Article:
Argentina's economy will contract 2.5 percent this year and inflation will end the year at 121.7 percent, according to a new forecast by the International Monetary Fund (IMF).
By then, the cost of living will then have risen 135.7 percent from the previous year and unemployment will rise to 7.4 percent, the multilateral lender said.
The estimates come from the IMF’s latest World Economic Outlook report, which was published on Tuesday at this year's annual meeting in Morocco. The revised forecasts are the first issued since the August devaluation of the peso – reportedly an imposition by the organisation to authorise a disbursement of US$7.5 billion from Argentina’s record US$44.5-billion credit programme.
The IMF forecasts are more optimistic than those offered by local consultants, many of whom estimate a contraction of 3.5 percent of gross domestic product this year and a distinctly higher inflation rate.
The most recent survey of market expectations by the Central Bank predicted that consumer prices will rise 170 percent this year. In contrast, the IMF said that measured "end to end" inflation will reach 135.7 percent, while measured on average it will be 121.7 percent.
Outlook for 2024
For the coming year, the IMF forecasts an improvement in economic activity of 2.8 percent, likely recovering all that will be lost this year.
On the basis of a lower level of activity in the second half of the year as a result of the recession, the IMF calculates that unemployment will be 7.4 percent, but next year with the improvement in activity it would be reduced to 7.2 percent.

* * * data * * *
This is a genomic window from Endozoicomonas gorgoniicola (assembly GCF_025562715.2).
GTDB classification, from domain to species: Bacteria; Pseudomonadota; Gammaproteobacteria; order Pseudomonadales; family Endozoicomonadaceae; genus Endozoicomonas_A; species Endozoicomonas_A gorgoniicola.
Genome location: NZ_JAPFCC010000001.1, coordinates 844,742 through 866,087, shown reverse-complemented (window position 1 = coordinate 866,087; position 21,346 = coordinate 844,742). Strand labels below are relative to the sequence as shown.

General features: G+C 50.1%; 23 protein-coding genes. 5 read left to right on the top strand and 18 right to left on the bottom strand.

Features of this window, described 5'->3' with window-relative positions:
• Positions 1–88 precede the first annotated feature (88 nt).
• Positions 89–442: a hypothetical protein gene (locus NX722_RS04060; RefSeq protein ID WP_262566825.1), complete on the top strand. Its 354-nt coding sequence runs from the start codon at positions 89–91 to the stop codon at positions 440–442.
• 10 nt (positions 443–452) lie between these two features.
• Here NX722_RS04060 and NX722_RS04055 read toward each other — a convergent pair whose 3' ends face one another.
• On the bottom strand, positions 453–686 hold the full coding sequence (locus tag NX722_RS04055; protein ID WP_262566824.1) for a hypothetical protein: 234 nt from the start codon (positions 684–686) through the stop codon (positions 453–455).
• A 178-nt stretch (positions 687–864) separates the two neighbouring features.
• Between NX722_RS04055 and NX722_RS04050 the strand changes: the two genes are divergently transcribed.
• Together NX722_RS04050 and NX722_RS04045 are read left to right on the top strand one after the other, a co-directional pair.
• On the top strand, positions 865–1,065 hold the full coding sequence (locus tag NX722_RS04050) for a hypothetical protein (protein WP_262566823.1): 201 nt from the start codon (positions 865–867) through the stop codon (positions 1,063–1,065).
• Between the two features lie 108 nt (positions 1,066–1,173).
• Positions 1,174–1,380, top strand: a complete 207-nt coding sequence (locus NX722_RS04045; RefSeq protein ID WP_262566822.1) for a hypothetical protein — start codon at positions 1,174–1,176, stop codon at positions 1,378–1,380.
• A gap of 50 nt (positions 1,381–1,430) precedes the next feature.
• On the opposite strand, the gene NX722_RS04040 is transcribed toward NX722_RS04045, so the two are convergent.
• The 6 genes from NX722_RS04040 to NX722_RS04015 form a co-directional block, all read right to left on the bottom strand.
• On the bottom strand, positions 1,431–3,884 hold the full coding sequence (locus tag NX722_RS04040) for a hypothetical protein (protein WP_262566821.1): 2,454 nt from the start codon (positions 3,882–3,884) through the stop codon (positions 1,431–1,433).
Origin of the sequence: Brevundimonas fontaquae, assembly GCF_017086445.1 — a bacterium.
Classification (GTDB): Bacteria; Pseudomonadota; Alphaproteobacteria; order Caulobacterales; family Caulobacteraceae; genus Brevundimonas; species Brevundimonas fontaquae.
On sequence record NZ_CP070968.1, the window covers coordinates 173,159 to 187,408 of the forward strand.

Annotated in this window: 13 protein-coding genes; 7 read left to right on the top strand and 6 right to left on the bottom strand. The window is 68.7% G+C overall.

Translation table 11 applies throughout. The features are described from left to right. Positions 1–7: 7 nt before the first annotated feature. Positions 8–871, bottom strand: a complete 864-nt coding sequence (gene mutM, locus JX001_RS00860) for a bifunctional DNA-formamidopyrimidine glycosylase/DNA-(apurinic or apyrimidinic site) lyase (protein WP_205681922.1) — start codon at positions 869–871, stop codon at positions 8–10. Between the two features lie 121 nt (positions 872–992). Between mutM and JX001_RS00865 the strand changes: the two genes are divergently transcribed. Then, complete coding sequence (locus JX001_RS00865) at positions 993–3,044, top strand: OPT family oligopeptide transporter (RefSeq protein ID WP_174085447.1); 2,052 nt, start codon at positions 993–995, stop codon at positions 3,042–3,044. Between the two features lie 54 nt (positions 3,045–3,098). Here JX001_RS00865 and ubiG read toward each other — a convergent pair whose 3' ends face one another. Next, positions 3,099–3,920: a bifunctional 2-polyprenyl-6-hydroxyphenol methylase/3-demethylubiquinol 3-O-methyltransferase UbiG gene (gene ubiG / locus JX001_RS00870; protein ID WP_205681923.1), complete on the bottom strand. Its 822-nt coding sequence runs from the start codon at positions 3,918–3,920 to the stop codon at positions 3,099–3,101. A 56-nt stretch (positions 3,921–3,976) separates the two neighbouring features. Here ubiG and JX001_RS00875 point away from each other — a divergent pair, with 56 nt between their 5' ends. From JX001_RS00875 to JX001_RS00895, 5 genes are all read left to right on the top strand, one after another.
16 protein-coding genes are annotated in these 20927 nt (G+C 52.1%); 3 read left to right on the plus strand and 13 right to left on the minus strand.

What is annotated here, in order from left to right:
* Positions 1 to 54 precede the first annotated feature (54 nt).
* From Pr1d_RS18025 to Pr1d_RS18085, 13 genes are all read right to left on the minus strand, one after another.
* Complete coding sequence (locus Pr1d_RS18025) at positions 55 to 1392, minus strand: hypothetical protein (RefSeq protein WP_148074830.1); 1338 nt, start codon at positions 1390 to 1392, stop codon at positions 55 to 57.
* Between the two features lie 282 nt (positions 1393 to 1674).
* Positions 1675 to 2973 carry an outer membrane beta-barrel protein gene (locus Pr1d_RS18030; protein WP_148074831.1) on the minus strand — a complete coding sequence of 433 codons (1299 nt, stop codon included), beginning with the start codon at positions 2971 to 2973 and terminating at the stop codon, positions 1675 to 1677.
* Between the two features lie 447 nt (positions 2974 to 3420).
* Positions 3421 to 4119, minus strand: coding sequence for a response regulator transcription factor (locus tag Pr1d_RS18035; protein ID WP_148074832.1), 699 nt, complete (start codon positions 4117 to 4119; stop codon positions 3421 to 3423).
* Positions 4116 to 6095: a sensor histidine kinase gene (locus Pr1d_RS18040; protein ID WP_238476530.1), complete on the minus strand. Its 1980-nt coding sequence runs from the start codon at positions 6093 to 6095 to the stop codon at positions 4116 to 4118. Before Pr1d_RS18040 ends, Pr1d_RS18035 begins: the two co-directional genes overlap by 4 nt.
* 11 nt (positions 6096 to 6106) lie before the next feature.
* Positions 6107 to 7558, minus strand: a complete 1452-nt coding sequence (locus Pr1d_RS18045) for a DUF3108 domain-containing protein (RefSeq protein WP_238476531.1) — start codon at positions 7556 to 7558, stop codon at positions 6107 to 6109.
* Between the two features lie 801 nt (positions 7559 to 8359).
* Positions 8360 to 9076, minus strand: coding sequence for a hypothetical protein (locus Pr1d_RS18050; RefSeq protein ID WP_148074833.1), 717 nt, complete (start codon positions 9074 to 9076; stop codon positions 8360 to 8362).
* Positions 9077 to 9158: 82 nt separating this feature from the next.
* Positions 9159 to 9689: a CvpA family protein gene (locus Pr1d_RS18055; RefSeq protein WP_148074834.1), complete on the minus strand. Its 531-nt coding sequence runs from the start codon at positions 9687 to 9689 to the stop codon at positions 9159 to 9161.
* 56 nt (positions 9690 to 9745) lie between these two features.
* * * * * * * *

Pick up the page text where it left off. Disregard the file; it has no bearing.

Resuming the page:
It should be noted that most private analysts also expect the economy to grow in 2024 as the effects of the drought are overcome and additional dollars are expected to come in from the energy sector.
However, Argentina’s economic outlook and approach to inflation could be shifted dramatically by whoever wins the election on October 22.
The IMF paper published today makes no reference to Argentina’s fiscal deficit, which the government wants to keep to 1.9 percent of GDP in line with targets stated in the IMF programme.
The work is also based on the fact that Argentina will maintain an agreement with the organisation and that there will not be a default placing the country outside the global financial network.
The IMF is holding its Annual Summit in Marrakech this week. Unlike in previous years, Economy Minister Sergio Massa will not be travelling due to the ongoing election campaign. He is likely to be represented in Morocco by his deputy minister Gabriel Rubinstein. Central Bank Governor Miguel Pesce will be in attendance.
For the IMF, Latin American and Caribbean as a whole will grow 2.3 percent this year in GDP terms, 0.4 percentage points more than forecast in July.
The lender also improved the forecasts for Brazil, which will grow 3.1 percent (one percentage point more than estimated in July) and Mexico, whose economy will expand 3.2 percent (0.6 percentage points).
Globally, the institution maintained its global growth forecast of three percent for 2023, and cut its 2024 forecast by one tenth of a percentage point to 2.9 percent, compared to July's estimate.